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Fess Whitaker, b. 1880
History of Corporal Fess Whitaker
Louisville, Ky.: The Standard Printing Co., c1918.

Summary

Fess Whitaker was born to Matilda and I.D. Whitaker, Jr. on June 17, 1880, near Hindman, Kentucky. When Whitaker was six, his family moved to Letcher County, Kentucky. Later that same year, his father died. Whitaker left home at sixteen hoping to find work that would support his mother and seven siblings. He eventually found employment as a coal miner in Stonega, Virginia, where he worked until he enlisted in the Army at the outbreak of The Spanish-American War in 1898. Discharged in 1904, Whitaker returned to Kentucky and married Mantie Ison, with whom he eventually had at least one child. In 1905, he moved to Texas and began working a variety of jobs in the railroad industry before returning to Letcher County in 1910. He continued to work various railroad jobs until 1917, when he was elected county jailer. He likely held this office until 1921, when he decided to run for county judge. The New York Times reported that sometime around 1921 Whitaker participated in a street fight, a disturbance of the peace that led to his incarceration in the very jail he supervised and earned him the nickname "The Jailed Jailer." While imprisoned, Whitaker continued his campaign and was eventually elected. In 1922, Whitaker was again jailed, this time for possessing and transporting whisky for illegal sale. Nevertheless, he was re-elected Letcher County jailer in 1925. In 1926, he ran for U.S. Congress but was defeated by a narrow margin. He died in a car crash in 1927.

History of Corporal Fess Whitaker covers the first thirty-eight years of the author's life, from his upbringing in a "dear old typical Kentucky mountain log house" to the diverse experiences he has while working his many different jobs (p. 112). Published in 1918 by The Standard Printing Company of Louisville, Kentucky, the narrative was likely written to promote its author's political career. That Whitaker would produce a written narrative of his life is especially compelling, because he reveals that he "never spoke a word" until he was nine years old and instead "only clucked and motioned" in order to communicate (p. 11). Adults fear that he might be mentally handicapped, and to settle the issue, his mother and uncle take him to be examined by two doctors, a judge and a jury. Finally, after an operation on his neck, Whitaker begins to speak. In the self-mythologizing style that he uses throughout his narrative, Whitaker marks this event as his own "first miracle" (p. 13).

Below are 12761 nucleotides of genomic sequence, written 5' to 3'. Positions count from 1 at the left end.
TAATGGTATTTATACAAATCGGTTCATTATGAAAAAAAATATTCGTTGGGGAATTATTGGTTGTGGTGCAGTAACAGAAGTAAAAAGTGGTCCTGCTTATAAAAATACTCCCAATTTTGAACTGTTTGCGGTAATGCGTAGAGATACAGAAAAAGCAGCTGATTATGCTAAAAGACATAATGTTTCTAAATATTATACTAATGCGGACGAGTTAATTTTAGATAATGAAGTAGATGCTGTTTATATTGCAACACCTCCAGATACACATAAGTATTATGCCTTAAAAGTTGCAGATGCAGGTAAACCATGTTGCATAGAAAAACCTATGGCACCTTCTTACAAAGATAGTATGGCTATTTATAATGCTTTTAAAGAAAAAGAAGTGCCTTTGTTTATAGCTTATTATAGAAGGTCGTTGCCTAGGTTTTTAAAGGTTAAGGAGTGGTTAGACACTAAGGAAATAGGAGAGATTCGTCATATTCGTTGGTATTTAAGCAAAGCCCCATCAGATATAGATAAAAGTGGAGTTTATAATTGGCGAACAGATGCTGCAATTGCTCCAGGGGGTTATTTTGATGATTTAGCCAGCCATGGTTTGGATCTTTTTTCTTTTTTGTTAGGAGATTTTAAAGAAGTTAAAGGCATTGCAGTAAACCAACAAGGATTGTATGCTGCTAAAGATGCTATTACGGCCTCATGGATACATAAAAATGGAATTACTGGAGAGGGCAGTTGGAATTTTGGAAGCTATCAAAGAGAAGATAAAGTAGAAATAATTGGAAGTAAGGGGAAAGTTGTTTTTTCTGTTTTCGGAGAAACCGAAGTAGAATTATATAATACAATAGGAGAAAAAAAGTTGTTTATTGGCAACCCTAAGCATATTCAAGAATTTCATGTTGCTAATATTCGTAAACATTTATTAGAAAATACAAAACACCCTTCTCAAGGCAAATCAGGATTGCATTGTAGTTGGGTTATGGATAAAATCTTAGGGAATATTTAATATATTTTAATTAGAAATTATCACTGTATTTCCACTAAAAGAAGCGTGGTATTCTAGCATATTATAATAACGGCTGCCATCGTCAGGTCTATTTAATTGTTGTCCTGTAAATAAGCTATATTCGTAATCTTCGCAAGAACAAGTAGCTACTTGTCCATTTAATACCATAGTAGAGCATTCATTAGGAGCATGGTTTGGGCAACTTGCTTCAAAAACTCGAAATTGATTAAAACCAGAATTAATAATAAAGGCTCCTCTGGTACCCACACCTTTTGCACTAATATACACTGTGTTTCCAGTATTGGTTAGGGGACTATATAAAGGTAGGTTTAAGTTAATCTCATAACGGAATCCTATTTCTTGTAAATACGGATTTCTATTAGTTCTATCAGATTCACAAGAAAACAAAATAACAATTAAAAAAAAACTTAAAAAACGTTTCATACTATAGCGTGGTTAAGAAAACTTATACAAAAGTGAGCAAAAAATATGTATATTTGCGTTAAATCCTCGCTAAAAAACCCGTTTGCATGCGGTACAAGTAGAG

Separating literary exaggerations such as Whitaker's claim to sainthood from the historical facts of his life only becomes more difficult once Whitaker quits his job as a miner and joins the Army. Although Whitaker's narrative describes his military service in some detail, his facts and dates do not align exactly with the historical record. According to his narrative, for example, Whitaker enlists in the Army on February 12, 1898, as part of Company L, 4th Kentucky Volunteers. Records held by the Kentucky Department for Libraries and Archives do confirm Whitaker's membership in the 4th Kentucky. However, these same records indicate that the 4th Kentucky was formed in July (not February) of 1898, and list Whitaker as a member of Company I.